Electrical outlet not working? Loose connection? No problem! Learning how to replace an outlet is easy, as long as you follow some important safety rules. Whether you have a dead outlet, or just need to switch out your outlet, I’ll show you how to DIY this project.
I have a white electrical outlet in my dining room and it’s working fine. But I want to switch out for a dark grey outlet to match my DIY Feature Wall. Luckily switching out an outlet is easy to do, and I’m going to walk you through every step of the process. But if you aren’t comfortable taking on this project call a licensed electrician instead.
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How to replace an outlet
- Turn off power to electrical outlet
- Identify wires connected to outlet
- Unscrew wires from outlet
- Attach wires to new electrical outlet
1. Turn Off Power to Electrical Outlet
Before you do anything else, turn off the power to your outlet. To turn off the power, flip the switch in your circuit breaker that controls the power to your outlet. I always confirm the power is turned off to the outlet by checking it with my non-contact voltage tester. Follow the instructions on your voltage tester for more information.
2. Identify Wires Connected to Outlet
Next I used my Husky Diamond Tip Magnetic Screwdriver to remove the faceplate. I’ve been working with Husky this year as part of the Home Depot ProSpective program. I received the Husky Diamond Tip Magnetic Screwdriver and the Husky 6-in-1 Pliers as a part of that program.
When I’m doing electrical work I find myself reaching for this screwdriver because of the magnetic tip. It’s amazing how something so small can make a big difference. I’ve dropped way too many screws over the years and when you’re doing electrical work, that’s the last thing you need. The Husky Diamond Tip Magnetic Screwdriver is comfortable to use and keeps your screw secure.
Finally I unscrewed the outlet from the electrical box and gently pulled the electrical box out to examine the wires. Since you’ll be removing the wires from your electrical box, you need to be able to tell them apart.
Typical electrical outlets are connected with three types of wires:
Hot Wire: This is usually a black wire or a red wire. The hot wire carries the current to your electrical outlet. It’s connected to one side of your outlet with brass or yellow colored screws.
Neutral Wire: The neutral wire is a white wire; it carries the electrical current back to the power source. This wire is connected to the other side of your outlet with silver screws.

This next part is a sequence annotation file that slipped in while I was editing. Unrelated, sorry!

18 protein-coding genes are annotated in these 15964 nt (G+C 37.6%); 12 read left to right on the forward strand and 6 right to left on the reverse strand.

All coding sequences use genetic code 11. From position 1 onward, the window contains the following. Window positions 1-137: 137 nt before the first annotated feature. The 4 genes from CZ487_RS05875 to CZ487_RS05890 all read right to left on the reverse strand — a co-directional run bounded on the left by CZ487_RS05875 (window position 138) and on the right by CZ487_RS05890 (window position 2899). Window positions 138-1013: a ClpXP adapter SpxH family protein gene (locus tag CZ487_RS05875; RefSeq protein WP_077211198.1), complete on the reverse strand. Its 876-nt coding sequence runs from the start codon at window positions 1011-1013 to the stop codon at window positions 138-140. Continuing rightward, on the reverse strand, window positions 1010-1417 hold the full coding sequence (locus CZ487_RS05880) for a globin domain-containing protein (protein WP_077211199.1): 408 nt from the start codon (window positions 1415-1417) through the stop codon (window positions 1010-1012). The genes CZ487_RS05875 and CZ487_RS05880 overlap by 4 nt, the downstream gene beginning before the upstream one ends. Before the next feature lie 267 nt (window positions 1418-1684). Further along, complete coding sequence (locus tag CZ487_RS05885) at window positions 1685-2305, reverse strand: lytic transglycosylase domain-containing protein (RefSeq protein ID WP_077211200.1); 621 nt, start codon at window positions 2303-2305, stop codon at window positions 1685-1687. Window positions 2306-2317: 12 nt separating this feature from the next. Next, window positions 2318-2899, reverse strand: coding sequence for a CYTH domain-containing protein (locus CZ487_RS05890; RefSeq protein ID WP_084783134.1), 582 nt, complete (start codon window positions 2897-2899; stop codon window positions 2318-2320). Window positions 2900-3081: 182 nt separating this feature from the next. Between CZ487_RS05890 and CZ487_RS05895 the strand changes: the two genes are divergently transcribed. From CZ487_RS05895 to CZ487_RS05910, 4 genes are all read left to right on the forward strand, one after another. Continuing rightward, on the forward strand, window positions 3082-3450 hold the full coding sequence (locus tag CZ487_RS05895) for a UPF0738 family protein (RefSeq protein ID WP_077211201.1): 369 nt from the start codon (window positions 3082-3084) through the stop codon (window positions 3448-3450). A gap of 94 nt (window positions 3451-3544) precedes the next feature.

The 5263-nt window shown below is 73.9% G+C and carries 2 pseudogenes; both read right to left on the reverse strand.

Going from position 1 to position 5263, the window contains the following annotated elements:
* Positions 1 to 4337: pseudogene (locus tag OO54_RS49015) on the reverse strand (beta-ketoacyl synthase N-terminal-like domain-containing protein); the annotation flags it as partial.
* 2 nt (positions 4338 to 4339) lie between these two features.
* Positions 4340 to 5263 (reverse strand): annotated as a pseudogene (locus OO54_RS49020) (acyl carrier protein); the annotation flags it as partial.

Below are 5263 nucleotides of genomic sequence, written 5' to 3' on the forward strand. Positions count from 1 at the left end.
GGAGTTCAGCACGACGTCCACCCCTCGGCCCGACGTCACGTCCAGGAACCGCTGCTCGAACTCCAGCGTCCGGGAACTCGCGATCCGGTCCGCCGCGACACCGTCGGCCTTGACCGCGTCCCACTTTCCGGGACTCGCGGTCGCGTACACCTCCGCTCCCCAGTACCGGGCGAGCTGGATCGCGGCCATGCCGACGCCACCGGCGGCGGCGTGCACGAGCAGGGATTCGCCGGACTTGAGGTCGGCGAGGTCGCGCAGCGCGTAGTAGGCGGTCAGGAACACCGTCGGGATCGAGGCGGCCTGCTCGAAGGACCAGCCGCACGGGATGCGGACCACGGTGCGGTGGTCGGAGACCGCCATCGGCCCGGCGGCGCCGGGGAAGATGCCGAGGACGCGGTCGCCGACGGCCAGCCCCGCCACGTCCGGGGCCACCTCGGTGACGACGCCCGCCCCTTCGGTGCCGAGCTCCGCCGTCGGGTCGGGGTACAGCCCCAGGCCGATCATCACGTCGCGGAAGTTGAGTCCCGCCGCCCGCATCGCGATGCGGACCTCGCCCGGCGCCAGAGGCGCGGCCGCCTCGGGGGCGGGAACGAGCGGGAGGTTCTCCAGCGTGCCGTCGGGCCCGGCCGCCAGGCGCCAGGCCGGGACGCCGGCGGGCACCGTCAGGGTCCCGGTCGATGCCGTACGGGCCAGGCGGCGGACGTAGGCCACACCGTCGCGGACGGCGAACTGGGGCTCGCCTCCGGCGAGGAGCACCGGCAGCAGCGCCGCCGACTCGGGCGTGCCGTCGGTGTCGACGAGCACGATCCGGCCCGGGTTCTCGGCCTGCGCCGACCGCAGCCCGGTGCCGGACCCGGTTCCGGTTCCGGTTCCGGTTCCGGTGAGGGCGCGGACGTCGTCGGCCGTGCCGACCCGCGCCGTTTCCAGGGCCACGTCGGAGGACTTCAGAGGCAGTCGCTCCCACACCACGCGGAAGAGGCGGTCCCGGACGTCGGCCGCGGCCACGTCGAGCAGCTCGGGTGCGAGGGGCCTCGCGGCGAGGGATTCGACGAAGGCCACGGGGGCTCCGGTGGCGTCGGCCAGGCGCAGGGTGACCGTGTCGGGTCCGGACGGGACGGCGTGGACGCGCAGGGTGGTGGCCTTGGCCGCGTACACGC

Ground Wire: This wire is green or bare copper; it connects the outlet to safe, negatively charged matter. Ground wires are important to prevent electrocution and fire. The ground wire is usually connected to the bottom of the outlet.
3. Unscrew Wires from Outlet
With the power turned off, start unscrewing the wires from the electrical box. Each wire will be looped around a screw for a good connection. My wires were attached really tightly so I used my Husky 8 Inch 6-in-1 Multi-Function Pliers to pull them off. The non-slip grips and long nose design on the Husky pliers make this easy to do.
4. Attach Wires to New Electrical Outlet
I had a standard white electrical outlet on my dining room wall that worked fine. But we wanted out electrical outlet to match our new DIY Board and Batten Feature Wall. The grey wall looks great, but the white electrical outlet was distracting. Instead I found a light grey Decora electrical outlet that was almost a perfect match. Once it’s combined with the matching grey faceplate cover we had a seamless look.
Our old white outlet was a standard electrical outlet and the grey Decora outlet is shaped a little differently in the front. They both get wired the same way though which makes the transfer easy.
Attaching the Wires
Attach the black wires onto the yellow or brass screws, and the white wires onto silver screws. The neutral wire (green) is attached to the screw at the bottom of the outlet.
You may need to widen the loops a little before you fit them around the screw heads. Make sure you don’t have any loose wires so you have a strong connection. I used my Husky 6-in-1 Pliers to attach the wires to my new outlet. The Husky pliers allowed me to gently wrap the wires around each screw.
Finally screw your outlet back into the electrical box and add the faceplate. Then you’re ready to turn on the power and test your outlet.
How do you test the outlet?
After installing the electrical outlet you should make sure it’s working. Start by turning the power back on. Then carefully insert each probe from your non-contact voltage tester into each of the top openings on an outlet. Make sure you hold both probes in one hand while doing this. The voltage tester should register a voltage of about 110 volts.
And that’s how to replace an outlet! Now you can change old yellowed outlets, replace dead outlets or put in your own cool grey outlet. If you liked this project I’ve got more Home DIY Projects.